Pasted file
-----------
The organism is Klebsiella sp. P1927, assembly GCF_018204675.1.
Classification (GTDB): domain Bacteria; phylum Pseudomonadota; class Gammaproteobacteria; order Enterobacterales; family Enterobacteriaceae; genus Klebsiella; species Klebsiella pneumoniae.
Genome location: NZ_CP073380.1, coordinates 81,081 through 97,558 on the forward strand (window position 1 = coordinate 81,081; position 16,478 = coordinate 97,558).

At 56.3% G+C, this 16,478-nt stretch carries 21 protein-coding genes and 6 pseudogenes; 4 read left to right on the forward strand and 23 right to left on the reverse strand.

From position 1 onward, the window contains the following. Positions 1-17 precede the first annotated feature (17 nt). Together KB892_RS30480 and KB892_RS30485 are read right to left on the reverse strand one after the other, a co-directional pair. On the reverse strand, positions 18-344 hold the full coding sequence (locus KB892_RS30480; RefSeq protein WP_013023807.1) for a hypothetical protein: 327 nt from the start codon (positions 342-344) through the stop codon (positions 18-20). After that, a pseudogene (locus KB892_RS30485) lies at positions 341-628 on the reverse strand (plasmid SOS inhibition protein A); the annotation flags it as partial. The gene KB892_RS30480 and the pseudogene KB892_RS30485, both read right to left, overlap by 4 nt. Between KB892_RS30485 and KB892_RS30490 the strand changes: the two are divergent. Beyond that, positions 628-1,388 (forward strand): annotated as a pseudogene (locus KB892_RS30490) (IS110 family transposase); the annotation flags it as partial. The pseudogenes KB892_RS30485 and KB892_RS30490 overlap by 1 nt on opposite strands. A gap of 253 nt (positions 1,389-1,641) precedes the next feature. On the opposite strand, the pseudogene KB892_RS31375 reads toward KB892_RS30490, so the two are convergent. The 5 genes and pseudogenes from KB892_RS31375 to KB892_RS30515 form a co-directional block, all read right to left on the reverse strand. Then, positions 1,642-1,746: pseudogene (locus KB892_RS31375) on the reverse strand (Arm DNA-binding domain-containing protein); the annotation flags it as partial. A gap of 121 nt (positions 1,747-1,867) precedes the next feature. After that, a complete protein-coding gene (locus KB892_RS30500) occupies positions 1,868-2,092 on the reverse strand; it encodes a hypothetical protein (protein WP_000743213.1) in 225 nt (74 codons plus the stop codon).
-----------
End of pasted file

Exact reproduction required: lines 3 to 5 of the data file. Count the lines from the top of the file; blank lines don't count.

Genome location: NZ_CP073380.1, coordinates 81,081 through 97,558 on the forward strand (window position 1 = coordinate 81,081; position 16,478 = coordinate 97,558).

At 56.3% G+C, this 16,478-nt stretch carries 21 protein-coding genes and 6 pseudogenes; 4 read left to right on the forward strand and 23 right to left on the reverse strand.

From position 1 onward, the window contains the following. Positions 1-17 precede the first annotated feature (17 nt). Together KB892_RS30480 and KB892_RS30485 are read right to left on the reverse strand one after the other, a co-directional pair. On the reverse strand, positions 18-344 hold the full coding sequence (locus KB892_RS30480; RefSeq protein WP_013023807.1) for a hypothetical protein: 327 nt from the start codon (positions 342-344) through the stop codon (positions 18-20). After that, a pseudogene (locus KB892_RS30485) lies at positions 341-628 on the reverse strand (plasmid SOS inhibition protein A); the annotation flags it as partial. The gene KB892_RS30480 and the pseudogene KB892_RS30485, both read right to left, overlap by 4 nt. Between KB892_RS30485 and KB892_RS30490 the strand changes: the two are divergent. Beyond that, positions 628-1,388 (forward strand): annotated as a pseudogene (locus KB892_RS30490) (IS110 family transposase); the annotation flags it as partial. The pseudogenes KB892_RS30485 and KB892_RS30490 overlap by 1 nt on opposite strands. A gap of 253 nt (positions 1,389-1,641) precedes the next feature. On the opposite strand, the pseudogene KB892_RS31375 reads toward KB892_RS30490, so the two are convergent. The 5 genes and pseudogenes from KB892_RS31375 to KB892_RS30515 form a co-directional block, all read right to left on the reverse strand. Then, positions 1,642-1,746: pseudogene (locus KB892_RS31375) on the reverse strand (Arm DNA-binding domain-containing protein); the annotation flags it as partial. A gap of 121 nt (positions 1,747-1,867) precedes the next feature. After that, a complete protein-coding gene (locus KB892_RS30500) occupies positions 1,868-2,092 on the reverse strand; it encodes a hypothetical protein (protein WP_000743213.1) in 225 nt (74 codons plus the stop codon).